NRM, 2003. Department of Natural Resources and Mines, Queensland, Australia. www.nrm.qld.au/factsheets/pdf/pest/PP8.pdf.
Roy B; Popay I; Champion P; James T; Rahman A, 1998. An Illustrated Guide to Common Weeds of New Zealand. Canterbury, New Zealand: New Zealand Plant Protection Society.
Todd SW, 2000. Patterns of seed production and shrub associations in two palatable shrub species under contrasting land use intensities. African Journal of Range and Forage Science, 17:22-26.
Walsh RS, 1967. Nectar and Pollen Sources of New Zealand. Wellington, New Zealand: National Beekeepers Association of New Zealand.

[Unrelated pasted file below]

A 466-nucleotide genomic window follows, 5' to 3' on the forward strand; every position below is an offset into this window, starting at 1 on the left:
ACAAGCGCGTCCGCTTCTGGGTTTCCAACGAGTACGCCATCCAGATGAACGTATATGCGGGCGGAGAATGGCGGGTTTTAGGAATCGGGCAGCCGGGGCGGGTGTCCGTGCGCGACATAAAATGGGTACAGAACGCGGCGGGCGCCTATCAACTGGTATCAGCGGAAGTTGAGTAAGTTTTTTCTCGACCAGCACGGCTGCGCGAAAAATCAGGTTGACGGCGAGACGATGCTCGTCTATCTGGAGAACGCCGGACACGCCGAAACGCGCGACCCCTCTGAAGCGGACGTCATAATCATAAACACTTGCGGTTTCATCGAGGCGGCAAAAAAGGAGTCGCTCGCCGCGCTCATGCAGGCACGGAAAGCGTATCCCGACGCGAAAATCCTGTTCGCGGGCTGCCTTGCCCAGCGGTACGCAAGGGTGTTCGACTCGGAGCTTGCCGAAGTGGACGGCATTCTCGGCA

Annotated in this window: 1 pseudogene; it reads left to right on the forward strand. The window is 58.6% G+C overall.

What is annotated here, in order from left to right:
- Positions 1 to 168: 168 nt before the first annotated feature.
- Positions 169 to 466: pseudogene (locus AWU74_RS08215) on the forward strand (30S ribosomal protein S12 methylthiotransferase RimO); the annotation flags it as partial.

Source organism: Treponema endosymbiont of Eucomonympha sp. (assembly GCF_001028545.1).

Webb CJ; Sykes WR; Garnock-Jones GJ, 1998. Flora of New Zealand, Vol. 2: Naturalised Pteridophytes, Gymnosperms, Dicotyledons. Christchurch, New Zealand: Botany Division, DSIR.
Distribution MapsTop of page